Anton Dudley joined Kenyon’s community in 2018. His creative scholarship exists in directing and writing for the theatre, including plays, musicals and opera libretti. Dudley’s work has premiered Off-Broadway at Second Stage Theater, Cherry Lane Theater, Playwrights Realm and Theater Row, as well as at theaters across the U.S., Germany and Canada, including LaJolla Playhouse, Williamstown Theatre Festival, Signature Theater, Walnut Street Theater and Houston Grand Opera. His work is published by Sam French, Playscripts, Applause, Heuer, Heinemann Press, Backstage Books, Smith & Kraus and Vintage. He was a finalist for the 2012 Lambda Literary Award in LGBT Drama and co-recipient of the 1998 Helen Hayes Awards for both Outstanding Resident Musical and Direction.

Dudley teaches courses in directing for the stage, writing lyrics for musical theatre and dramatic literature.

Areas of Expertise

Directing, playwriting, musical theater

Education

2001 — Master of Fine Arts from New York University

1996 — Bachelor of Arts from Vassar College

Courses Recently Taught

The work of this course involves the realization in the theater of the efforts of an important playwright, as expressed in the text for a particular play. Problems in textual analysis, historical research and the creation of a production lead, by way of independent and cooperative activity involving acting, design and special problems, to public performance before an audience. Note: Students who, in the judgment of the instructional and directorial staff, have made significant creative contributions to the effectiveness of the production will have "audit" indicated on their academic record. No credit is awarded for an audited course.

This course examines how theater differs from other arts and how various theatrical artists bring a play to life. Through a series of creative assignments, we explore what a play is and how it's structured. Assignments consist of a series of playwriting projects and one acting project, which students perform while collaborating with their classmates. Students read at least five plays and a series of essays about the theory and practice of he theater. Each student writes, directs and presents a final short play and take a final exam. Any student with an interest in the theater will find this a challenging course, regardless of previous experience. Because this course is an introduction to the vocabulary of the theater, it is a prerequisite to most other courses in the department. Required for drama and film majors. No prerequisite. Offered every year.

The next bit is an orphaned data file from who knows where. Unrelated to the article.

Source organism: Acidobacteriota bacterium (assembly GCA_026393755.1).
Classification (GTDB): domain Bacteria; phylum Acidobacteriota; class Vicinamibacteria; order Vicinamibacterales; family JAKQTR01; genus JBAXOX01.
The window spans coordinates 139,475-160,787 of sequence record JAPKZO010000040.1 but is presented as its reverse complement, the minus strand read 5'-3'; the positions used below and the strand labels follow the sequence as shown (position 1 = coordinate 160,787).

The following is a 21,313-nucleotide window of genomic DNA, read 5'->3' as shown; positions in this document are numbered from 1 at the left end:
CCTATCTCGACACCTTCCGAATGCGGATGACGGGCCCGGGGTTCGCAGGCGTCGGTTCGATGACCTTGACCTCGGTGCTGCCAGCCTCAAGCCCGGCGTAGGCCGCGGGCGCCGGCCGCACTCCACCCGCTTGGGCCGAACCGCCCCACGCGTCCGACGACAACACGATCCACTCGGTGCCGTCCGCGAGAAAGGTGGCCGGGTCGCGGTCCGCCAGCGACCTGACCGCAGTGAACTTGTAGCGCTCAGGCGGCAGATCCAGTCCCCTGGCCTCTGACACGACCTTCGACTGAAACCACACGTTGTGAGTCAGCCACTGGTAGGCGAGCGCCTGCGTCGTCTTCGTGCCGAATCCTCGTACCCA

This course surveys the history of Western dramatic literature from 1700 through the 1980's. The emphasis is on critical reading for a theatrical understanding of these seminal texts. This course consists of lecture, discussions sessions and critical writing assignments. Required for drama majors. Prerequisite: DRAM 111.

This course studies the major theatrical movements of the first half of the 20th century, emphasizing plays as they were performed in the theater of the time. Work will include readings, discussions, written assignments, projects and lectures. This counts toward the stage and its plays requirement for the major. Prerequisite: sophomore standing. Generally offered every third year.

This course examines the work of the director, starting with the visual aspects of storytelling and moving into the analysis of plays and how to make them legible on stage. Work includes directed scenes, exercises, written assignments, readings, discussion and lectures. This counts toward the elements requirement for the major. Prerequisite: DRAM 111. Generally offered every year.